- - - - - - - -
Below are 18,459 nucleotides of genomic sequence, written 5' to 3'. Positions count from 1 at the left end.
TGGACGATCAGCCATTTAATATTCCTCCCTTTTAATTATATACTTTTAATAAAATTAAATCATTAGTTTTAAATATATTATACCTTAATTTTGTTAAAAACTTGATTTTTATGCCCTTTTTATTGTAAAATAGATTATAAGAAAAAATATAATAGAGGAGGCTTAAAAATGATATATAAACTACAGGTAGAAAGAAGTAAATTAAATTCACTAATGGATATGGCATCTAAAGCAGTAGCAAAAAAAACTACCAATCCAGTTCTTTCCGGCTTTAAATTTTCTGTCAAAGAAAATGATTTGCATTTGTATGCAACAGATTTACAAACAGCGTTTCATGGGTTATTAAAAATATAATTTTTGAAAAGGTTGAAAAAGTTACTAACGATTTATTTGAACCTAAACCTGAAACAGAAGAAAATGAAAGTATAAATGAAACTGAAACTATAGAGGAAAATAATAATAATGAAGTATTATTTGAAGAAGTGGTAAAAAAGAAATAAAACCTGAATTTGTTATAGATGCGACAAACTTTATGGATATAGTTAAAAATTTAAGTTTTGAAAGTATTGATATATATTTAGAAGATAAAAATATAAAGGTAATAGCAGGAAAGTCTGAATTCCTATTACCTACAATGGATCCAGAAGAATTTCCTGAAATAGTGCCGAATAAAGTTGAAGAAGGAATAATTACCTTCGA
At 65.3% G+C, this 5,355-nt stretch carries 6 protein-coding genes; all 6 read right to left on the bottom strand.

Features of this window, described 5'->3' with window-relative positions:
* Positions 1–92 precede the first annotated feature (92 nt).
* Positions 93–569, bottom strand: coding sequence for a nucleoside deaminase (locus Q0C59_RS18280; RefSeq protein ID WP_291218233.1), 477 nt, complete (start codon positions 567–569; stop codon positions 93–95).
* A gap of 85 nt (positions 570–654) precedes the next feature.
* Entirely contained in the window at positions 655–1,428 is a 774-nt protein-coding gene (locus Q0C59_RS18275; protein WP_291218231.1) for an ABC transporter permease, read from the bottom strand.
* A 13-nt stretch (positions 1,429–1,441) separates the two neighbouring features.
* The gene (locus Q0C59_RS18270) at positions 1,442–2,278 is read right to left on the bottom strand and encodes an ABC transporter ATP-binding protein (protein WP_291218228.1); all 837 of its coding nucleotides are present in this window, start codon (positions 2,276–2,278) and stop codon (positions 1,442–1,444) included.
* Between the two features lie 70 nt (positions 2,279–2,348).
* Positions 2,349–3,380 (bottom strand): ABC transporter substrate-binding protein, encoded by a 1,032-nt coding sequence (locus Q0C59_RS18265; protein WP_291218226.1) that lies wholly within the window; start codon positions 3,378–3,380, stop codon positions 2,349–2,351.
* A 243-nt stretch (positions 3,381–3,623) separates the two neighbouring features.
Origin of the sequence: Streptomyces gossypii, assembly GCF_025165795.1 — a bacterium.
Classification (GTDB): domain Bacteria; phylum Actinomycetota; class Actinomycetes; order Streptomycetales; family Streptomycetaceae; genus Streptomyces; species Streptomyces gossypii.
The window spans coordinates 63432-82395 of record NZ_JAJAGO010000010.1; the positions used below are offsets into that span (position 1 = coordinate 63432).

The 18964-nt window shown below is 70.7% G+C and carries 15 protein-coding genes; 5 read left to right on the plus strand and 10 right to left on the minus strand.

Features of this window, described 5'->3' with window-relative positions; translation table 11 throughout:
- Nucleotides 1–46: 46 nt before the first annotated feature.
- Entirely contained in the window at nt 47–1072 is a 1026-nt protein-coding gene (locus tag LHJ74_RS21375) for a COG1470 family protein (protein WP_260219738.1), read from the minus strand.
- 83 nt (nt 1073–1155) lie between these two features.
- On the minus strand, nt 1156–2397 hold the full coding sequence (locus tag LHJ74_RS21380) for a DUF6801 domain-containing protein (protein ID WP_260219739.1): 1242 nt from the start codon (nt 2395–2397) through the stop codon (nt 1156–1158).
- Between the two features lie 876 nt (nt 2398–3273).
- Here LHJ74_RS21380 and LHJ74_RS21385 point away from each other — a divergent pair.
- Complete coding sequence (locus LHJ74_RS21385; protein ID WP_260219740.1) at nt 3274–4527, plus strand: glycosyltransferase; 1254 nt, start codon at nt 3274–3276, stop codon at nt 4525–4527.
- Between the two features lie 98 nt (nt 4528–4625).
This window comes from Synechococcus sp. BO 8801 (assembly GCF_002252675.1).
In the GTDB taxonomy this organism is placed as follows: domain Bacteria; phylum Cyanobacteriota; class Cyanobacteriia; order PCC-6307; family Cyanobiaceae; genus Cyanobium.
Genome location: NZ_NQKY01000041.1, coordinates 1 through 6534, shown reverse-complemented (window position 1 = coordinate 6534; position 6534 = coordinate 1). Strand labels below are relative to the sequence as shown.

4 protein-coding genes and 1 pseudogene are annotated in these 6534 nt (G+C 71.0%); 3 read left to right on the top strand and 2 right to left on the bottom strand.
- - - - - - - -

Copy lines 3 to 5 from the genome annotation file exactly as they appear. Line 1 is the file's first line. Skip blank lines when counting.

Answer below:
At 65.3% G+C, this 5,355-nt stretch carries 6 protein-coding genes; all 6 read right to left on the bottom strand.

Features of this window, described 5'->3' with window-relative positions:
* Positions 1–92 precede the first annotated feature (92 nt).